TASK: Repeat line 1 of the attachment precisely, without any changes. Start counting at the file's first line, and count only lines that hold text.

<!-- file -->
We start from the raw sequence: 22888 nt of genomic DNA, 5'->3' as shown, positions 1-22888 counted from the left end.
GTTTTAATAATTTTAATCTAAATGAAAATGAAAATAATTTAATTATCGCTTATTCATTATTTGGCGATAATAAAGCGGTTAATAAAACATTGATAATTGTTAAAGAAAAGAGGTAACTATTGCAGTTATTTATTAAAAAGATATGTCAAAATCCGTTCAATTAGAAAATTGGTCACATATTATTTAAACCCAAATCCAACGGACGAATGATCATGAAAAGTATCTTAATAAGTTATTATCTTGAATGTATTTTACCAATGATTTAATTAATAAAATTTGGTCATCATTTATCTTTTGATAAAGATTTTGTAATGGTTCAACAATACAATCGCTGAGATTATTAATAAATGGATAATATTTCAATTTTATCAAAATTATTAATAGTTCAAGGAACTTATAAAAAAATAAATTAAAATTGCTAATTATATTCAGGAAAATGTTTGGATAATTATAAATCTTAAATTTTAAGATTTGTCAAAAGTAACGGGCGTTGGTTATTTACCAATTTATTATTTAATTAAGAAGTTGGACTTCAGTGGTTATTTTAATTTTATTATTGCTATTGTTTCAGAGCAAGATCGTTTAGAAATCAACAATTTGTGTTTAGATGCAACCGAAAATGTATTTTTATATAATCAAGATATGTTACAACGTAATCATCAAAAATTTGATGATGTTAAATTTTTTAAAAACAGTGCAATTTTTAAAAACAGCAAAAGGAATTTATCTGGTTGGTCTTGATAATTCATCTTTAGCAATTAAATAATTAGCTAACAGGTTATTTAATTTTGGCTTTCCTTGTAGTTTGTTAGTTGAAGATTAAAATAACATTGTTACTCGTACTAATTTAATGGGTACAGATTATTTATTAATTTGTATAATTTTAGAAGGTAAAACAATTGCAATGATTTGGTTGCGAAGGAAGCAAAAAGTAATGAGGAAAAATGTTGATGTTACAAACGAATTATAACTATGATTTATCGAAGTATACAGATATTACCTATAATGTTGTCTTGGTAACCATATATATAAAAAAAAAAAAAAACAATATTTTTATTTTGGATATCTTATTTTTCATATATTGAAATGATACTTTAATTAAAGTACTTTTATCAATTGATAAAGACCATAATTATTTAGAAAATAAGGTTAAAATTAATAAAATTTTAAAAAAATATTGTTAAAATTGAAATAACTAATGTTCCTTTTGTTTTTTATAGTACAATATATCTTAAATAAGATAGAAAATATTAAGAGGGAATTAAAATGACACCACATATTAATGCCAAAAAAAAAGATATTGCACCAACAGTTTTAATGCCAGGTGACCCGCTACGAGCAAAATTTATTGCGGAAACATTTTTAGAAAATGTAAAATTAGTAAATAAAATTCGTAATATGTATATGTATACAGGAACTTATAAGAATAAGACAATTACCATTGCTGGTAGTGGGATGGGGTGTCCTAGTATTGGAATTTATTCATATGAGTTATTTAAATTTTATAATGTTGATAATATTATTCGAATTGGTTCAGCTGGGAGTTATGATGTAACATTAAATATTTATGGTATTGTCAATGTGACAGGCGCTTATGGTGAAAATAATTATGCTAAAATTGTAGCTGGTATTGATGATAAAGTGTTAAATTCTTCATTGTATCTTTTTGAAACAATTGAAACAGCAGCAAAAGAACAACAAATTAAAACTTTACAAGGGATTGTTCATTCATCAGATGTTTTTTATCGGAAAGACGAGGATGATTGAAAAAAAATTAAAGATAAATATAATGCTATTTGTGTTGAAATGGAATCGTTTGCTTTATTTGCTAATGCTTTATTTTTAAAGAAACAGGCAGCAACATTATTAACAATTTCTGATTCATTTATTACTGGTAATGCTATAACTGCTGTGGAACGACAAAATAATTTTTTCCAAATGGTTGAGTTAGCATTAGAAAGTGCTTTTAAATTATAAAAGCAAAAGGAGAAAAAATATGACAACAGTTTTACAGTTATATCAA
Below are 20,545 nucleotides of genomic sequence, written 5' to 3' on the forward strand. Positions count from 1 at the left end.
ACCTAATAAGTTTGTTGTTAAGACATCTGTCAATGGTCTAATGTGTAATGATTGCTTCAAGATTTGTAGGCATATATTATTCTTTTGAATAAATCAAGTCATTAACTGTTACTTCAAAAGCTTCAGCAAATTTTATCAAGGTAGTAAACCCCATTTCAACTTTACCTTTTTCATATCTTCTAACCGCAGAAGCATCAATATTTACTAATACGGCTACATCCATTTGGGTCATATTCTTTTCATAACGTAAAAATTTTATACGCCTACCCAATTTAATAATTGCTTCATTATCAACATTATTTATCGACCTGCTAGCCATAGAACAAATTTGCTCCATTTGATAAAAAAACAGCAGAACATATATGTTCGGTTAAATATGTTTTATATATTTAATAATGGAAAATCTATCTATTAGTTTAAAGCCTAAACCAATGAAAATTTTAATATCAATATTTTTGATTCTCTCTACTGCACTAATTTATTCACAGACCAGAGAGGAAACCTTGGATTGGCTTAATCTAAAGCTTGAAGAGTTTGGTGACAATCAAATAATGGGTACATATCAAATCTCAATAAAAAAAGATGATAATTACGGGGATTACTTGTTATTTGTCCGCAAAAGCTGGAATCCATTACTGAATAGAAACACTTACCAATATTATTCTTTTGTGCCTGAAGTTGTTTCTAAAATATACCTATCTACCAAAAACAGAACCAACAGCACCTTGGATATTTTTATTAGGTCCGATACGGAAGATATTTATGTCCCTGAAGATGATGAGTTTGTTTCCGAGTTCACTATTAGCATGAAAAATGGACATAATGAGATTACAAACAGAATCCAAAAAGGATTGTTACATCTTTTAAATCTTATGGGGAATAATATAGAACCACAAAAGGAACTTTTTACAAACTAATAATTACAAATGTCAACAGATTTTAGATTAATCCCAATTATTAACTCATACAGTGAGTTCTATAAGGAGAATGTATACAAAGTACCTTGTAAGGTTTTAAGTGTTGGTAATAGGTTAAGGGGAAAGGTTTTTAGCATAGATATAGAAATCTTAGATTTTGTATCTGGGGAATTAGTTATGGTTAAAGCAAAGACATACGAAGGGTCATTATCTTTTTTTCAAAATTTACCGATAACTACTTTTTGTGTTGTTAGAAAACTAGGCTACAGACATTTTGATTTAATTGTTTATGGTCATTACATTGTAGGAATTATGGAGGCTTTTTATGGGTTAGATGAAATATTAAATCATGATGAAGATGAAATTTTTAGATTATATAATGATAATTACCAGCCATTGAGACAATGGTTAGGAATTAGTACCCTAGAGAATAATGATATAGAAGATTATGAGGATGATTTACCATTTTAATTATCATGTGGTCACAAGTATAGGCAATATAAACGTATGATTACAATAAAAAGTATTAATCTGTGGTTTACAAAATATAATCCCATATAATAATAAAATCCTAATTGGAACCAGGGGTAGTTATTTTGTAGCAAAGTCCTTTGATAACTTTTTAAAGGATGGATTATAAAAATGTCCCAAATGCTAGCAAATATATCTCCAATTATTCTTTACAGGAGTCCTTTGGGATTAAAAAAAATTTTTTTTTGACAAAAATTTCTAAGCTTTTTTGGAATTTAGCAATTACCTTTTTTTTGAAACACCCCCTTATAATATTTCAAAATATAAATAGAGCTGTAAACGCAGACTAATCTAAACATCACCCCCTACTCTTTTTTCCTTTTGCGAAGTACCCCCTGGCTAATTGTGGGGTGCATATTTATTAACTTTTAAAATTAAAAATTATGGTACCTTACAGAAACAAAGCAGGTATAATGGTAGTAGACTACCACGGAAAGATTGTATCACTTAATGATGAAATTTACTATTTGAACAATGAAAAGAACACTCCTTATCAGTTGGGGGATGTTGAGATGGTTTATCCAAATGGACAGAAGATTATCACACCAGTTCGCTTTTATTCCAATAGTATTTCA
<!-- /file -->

We start from the raw sequence: 22888 nt of genomic DNA, 5'->3' as shown, positions 1-22888 counted from the left end.